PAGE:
15. 15.
    Mendelsohn CL, Wimmer E, Racaniello VR (1989) Cellular receptor for poliovirus: molecular cloning, nucleotide sequence, and expression of a new member of the immunoglobulin superfamily. Cell 56: 855–865PubMedCrossRefGoogle Scholar
  16. 16.
    Robb JA, Bond CW (1979) Pathogenic murine coronaviruses. I. Characterization of biological behavior in vitro and virus-specific intracellular RNA of strongly neurotropic JHMV and weakly neurotropic A59 viruses. Virology 94: 352–370PubMedCrossRefGoogle Scholar
  17. 17.
    Stohlman SA, Freiinger JA (1978) Resistance to fatal central nervous system disease by mouse hepatitis virus, strain JHM. I. Genetic analysis. Immunogenetics 6: 277–281Google Scholar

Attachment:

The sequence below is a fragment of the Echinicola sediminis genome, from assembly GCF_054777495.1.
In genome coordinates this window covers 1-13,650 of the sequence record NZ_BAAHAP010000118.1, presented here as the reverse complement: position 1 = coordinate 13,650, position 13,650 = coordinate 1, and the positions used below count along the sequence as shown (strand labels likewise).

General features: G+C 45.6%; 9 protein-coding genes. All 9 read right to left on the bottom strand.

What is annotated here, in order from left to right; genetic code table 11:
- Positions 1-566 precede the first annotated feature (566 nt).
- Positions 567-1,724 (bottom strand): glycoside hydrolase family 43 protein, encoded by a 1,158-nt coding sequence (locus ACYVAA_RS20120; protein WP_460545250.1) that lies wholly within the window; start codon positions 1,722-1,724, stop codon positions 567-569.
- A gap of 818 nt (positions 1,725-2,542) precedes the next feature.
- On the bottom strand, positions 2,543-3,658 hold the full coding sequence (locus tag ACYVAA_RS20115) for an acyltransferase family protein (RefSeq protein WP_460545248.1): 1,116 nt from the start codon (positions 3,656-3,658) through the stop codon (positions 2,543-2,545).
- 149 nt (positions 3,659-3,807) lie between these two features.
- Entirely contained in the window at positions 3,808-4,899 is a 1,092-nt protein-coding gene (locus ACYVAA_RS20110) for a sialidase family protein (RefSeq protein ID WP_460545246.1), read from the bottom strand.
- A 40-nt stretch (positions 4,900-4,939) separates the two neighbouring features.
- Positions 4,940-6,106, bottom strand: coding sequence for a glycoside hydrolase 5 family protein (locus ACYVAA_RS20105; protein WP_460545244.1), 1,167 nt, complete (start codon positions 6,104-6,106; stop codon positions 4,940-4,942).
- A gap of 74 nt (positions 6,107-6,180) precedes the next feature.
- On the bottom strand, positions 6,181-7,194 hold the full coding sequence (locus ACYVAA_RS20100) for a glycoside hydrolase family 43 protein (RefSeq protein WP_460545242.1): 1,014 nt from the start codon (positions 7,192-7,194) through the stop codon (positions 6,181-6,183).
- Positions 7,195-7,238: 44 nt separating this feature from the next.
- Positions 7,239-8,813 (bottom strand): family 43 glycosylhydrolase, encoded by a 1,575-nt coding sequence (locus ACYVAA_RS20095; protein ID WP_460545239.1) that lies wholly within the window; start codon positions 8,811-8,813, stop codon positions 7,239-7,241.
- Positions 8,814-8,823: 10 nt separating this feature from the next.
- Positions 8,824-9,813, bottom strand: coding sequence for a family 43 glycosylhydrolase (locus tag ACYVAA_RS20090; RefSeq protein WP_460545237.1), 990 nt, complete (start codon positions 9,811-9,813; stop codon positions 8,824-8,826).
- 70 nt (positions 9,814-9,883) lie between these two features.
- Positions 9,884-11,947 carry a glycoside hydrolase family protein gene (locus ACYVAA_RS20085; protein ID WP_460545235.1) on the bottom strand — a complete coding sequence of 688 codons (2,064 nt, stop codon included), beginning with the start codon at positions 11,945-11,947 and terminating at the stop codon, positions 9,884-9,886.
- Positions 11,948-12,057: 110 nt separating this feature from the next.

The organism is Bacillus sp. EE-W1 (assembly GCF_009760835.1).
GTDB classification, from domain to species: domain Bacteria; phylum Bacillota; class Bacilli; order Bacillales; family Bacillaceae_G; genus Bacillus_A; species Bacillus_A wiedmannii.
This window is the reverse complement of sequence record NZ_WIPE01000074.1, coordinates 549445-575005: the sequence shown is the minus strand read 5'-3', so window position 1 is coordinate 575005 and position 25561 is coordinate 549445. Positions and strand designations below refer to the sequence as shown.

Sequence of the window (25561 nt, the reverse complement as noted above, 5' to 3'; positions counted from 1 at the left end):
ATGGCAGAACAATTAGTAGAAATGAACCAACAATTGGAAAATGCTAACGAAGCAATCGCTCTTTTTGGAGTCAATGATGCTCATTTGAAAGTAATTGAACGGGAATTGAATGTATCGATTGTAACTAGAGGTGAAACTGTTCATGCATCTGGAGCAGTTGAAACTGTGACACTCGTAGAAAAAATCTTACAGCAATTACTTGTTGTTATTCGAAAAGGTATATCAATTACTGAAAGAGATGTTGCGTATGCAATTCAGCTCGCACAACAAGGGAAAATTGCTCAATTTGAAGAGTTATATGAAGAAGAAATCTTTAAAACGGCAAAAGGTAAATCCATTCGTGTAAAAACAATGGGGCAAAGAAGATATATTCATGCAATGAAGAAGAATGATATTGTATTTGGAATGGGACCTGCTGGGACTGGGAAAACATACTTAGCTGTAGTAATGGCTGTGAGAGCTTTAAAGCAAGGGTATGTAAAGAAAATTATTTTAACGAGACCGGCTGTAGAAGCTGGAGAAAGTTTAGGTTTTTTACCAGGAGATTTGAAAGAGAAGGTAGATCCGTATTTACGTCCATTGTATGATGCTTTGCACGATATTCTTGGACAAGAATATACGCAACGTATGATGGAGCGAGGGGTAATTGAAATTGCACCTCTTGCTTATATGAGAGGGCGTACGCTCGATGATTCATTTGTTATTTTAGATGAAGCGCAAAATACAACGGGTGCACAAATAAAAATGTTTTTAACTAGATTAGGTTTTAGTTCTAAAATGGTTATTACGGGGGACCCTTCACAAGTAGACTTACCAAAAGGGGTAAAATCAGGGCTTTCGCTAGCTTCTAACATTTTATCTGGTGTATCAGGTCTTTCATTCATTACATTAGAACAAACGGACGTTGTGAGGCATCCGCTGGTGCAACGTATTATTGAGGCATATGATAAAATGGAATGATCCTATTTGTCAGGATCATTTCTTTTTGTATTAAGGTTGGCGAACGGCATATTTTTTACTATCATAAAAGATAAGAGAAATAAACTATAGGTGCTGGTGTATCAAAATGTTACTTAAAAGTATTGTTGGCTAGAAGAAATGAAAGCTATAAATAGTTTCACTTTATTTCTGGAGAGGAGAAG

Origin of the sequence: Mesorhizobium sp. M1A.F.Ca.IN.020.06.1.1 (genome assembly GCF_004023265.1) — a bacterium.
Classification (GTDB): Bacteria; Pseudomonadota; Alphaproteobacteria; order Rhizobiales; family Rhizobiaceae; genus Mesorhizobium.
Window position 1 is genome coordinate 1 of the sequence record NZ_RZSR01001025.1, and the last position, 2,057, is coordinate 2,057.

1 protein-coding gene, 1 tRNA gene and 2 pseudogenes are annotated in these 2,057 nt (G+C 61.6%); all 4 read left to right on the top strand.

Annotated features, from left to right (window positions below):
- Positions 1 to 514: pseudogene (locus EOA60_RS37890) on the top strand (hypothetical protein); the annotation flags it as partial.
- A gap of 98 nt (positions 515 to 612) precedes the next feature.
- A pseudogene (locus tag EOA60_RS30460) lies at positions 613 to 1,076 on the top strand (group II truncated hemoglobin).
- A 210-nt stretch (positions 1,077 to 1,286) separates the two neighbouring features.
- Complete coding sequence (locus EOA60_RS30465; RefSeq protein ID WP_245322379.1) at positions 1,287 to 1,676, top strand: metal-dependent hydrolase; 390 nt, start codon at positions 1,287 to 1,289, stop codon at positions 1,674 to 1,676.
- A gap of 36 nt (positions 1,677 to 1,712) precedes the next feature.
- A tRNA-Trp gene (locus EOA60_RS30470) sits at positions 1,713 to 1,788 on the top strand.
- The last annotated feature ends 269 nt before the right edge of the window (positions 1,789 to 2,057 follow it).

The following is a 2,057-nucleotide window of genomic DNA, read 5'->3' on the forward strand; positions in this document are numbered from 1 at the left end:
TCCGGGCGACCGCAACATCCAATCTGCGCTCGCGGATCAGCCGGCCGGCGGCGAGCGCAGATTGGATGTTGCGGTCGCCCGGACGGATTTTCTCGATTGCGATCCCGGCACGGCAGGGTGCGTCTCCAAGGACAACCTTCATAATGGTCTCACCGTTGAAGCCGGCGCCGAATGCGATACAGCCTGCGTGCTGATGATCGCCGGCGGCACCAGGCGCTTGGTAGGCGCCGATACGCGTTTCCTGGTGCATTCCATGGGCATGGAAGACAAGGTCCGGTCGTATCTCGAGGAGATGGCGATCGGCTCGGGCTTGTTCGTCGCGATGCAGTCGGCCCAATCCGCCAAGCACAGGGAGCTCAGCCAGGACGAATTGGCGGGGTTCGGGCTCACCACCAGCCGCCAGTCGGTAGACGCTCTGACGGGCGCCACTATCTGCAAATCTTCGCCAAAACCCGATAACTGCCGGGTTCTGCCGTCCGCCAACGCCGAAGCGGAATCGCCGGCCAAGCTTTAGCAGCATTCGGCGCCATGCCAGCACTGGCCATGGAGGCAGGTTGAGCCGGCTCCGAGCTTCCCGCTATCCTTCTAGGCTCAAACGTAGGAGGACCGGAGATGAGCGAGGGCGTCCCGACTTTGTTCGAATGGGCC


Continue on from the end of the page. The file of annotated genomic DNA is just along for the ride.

18. 18.
    Turbide C, Rojas M, Stanners CP, Beauchemin N (1991) A mouse carcinoembry- onic antigen gene family member is a calcium-dependent cell adhesion molecule. J Biol Chem 266: 309–315PubMedGoogle Scholar
  19. 19.
    Williams RK, Jiang GS, Holmes, KV (1991) Receptor for mouse hepatitis virus is a member of the carcinoembryonic antigen family of glycoproteins. Proc Natl Acad Sei USA 88: 5533–5536CrossRefGoogle Scholar
  20. 20.
    Williams RK, Jiang GS, Snyder SW, Frana MF, Holmes KV (1990) Purification of the 110-kilodalton glycoprotein receptor for mouse hepatitis virus (MHV)-A59 from mouse liver and identification of a nonfunctional, homologous protein in MHV-resistant SJL/J mice. J Virol 64: 3817–3823PubMedGoogle Scholar

Copyright information

© Springer-Verlag 1994

Authors and Affiliations

  • K. Yokomori
    • 1
  • M. M. C. Lai
    • 1
  1. 1.Howard Hughes Medical Institute and Department of MicrobiologyUniversity of Southern California School of MedicineLos AngelesUSA

Personalised recommendations